This article was written by Dave Webb - a teacher with 29 years experience. He is the author of ten books for young people, a memoir of his teaching experiences, and a book for parents and teachers entitled, Read, Understand, Enjoy: Getting Kids to LOVE Books. Find his books and more on his website.
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The last week of school is a special time of year that everyone looks forward to -- teachers and students alike. Standardized testing is over, lesson plan guidelines become less restrictive, and excitement is in the air as summer approaches. Many schools have whole-school celebrations, but there are plenty of ways for you and your kiddoes to have a special party in your own classroom that can be fun as well as bring you closer together one last time.
1. Have a dance, right in the classroom.
I have a file of killer party tunes on my laptop appropriate for all ages. I just click “play all” and let it roll for 70 minutes straight. On the interactive white board I project a disco ball for extra fun with the lights off. The kids kick off their shoes and dance the Macarena, the Chicken Dance, the Cha Cha Slide, and lots more. For many, it’s the most enjoyable and amazing day they’ll have in elementary school, mostly because they get to enjoy it with their classmates and no one else (except maybe their teacher on a couple of the songs).
2. Conduct a scavenger hunt throughout the school.
A few years ago I made up a scavenger hunt based on things that were in the hallways of our school. I wrote up 20 questions and had the students roam around with clipboards and pencils trying to answer each one. It was fun seeing how many they got right when we all met back in the classroom.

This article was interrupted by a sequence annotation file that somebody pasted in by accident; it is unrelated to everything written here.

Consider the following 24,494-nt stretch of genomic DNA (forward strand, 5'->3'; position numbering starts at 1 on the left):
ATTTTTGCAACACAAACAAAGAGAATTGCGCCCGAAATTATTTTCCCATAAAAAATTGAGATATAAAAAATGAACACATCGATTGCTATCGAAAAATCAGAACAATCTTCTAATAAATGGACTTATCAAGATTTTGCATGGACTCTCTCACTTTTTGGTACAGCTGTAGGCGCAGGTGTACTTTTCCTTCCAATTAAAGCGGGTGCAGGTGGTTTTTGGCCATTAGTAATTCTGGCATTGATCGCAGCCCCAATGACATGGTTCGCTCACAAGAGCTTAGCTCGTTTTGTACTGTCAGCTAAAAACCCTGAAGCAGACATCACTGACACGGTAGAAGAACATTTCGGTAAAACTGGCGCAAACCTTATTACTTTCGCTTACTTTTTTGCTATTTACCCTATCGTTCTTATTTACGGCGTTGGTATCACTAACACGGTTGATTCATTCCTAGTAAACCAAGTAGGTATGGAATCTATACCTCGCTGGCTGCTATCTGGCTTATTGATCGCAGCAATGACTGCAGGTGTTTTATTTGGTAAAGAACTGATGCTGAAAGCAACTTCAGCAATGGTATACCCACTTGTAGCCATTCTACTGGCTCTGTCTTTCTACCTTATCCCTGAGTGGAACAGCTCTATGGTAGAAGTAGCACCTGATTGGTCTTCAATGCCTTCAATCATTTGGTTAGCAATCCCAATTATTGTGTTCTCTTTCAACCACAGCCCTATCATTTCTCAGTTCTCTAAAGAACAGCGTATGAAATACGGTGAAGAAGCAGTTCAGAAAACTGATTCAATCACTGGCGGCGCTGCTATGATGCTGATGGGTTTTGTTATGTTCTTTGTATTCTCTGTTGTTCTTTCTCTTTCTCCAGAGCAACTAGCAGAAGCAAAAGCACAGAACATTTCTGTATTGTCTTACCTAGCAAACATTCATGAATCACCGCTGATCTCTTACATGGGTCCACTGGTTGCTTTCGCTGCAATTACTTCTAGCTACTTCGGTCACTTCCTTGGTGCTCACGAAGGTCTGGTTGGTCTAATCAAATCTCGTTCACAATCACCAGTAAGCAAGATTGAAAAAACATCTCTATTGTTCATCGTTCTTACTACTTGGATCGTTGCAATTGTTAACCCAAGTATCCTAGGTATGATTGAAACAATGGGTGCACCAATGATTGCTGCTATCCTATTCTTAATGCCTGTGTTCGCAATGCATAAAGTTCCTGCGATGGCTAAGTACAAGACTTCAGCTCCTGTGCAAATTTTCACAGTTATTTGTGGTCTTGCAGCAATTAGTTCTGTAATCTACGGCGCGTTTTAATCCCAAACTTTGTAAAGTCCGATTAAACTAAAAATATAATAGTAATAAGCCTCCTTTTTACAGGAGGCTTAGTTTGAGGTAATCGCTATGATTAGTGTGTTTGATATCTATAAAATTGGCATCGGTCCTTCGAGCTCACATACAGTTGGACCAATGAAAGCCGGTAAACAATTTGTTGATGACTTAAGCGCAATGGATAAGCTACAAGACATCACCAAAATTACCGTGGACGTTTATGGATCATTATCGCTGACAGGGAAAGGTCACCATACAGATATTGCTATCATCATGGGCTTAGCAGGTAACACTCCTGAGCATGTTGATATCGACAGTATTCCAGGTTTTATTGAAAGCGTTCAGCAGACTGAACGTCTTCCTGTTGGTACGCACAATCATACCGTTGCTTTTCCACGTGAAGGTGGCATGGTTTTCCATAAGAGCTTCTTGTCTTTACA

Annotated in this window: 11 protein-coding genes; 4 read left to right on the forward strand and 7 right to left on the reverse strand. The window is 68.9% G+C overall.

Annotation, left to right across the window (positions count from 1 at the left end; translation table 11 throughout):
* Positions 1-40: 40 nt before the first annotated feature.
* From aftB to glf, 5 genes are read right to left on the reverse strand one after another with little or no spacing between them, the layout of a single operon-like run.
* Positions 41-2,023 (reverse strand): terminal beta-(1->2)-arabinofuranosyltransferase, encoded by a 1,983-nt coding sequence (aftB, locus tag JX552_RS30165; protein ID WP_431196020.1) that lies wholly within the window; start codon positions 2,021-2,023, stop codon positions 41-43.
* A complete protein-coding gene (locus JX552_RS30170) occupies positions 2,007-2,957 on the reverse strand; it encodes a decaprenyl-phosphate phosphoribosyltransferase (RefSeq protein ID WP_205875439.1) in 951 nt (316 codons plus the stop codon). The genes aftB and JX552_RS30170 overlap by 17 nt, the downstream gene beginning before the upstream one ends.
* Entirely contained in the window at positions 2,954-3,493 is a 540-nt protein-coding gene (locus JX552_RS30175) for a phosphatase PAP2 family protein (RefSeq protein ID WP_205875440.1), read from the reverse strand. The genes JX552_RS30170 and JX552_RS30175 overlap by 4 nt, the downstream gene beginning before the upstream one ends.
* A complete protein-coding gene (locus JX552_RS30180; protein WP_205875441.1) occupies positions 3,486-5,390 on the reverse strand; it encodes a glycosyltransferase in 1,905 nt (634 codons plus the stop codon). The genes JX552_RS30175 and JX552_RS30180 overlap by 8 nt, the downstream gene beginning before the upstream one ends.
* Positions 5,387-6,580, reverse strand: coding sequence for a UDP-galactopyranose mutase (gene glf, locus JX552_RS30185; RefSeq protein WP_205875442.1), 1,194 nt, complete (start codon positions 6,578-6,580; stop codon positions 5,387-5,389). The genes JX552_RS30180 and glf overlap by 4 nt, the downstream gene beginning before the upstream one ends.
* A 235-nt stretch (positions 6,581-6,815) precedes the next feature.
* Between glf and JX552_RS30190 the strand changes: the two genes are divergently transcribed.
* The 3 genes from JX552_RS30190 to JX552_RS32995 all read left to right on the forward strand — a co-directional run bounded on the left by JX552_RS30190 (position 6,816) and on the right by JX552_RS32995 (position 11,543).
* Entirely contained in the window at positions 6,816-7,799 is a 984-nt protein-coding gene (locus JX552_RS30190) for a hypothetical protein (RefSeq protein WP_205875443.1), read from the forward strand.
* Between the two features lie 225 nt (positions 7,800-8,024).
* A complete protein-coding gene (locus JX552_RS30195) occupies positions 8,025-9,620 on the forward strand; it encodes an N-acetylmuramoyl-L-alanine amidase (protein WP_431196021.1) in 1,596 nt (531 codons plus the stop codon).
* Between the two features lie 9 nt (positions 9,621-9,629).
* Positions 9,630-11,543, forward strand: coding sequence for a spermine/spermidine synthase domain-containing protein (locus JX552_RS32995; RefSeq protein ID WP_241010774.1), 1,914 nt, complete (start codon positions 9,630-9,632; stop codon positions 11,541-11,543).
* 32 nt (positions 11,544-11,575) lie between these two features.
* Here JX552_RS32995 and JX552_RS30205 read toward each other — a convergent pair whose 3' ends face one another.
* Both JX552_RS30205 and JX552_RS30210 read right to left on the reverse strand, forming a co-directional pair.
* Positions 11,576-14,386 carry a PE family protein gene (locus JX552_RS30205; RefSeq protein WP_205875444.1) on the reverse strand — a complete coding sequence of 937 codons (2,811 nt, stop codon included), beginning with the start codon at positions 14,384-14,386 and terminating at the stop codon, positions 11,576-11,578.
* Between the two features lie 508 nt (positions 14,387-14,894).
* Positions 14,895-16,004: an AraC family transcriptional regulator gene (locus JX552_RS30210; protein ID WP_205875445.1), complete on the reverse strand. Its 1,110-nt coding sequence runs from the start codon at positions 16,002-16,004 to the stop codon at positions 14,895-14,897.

3. Play minute-to-win-it party games.
You can find lots of examples of these all over the Internet. One that I like to play, especially on our class party day, is Cookie Face. The kids put a cookie on their foreheads and when you say “go” each has to get it into his mouth without using his hands. I do three rounds of this game, and the great thing is, the kids get to eat the cookies at the end. (Note: Try to use smaller-sized cookies if you can, especially with younger students. Also, chocolate-coated cookies work better than say, chocolate chip, because they will slide more easily and get less crumbs in your kids’ eyes.)
4. Let them play Twister.
This game keeps my fifth-grade students busy for a long time. They love it. Someone gets to be the spinner. Others get to watch the awkward poses the game can get its participants into. You’ll hear lots of laughter, and maybe even a few hilarious things said as the game progresses. I put on music when they play, too.
5. Play “Name That Tune.”
Pick some age-appropriate songs and play the first few notes of them. See who can guess each song title first.
6. Try an old-fashioned game of Frisbee Toss.
On a nice day you can play this game on the playground. Bring some chalk and draw a starting line. Use a meter or yard stick to help you measure distance if you like, or just use the chalk to mark where each one lands. The toss that goes the farthest wins. Prizes are up to you.
7. Buy some doughnuts, get some string and play the Donuts on a String game.
Tie several strings to a branch or swing set and put doughnuts at the bottom of each. Let the kids see who can be first to bite through the whole thing. Blindfolds are optional, but make for a more challenging game. Doughnuts with lots of icing can make things even more amusing.
8. Have a paper airplane contest.
The first part of this activity is to actually make the planes. I have two books in my classroom that give all kinds of cool designs. The kids sit and make the airplanes and decorate them if they wish. Most know that the less junk that’s on them, the better they’re likely to fly. It’s the aerodynamics that is the key.
Next comes the fun part -- flying the planes, and seeing whose can go the farthest. Play this one like the Frisbee game. The upside is it can be played in the classroom even if it’s raining out.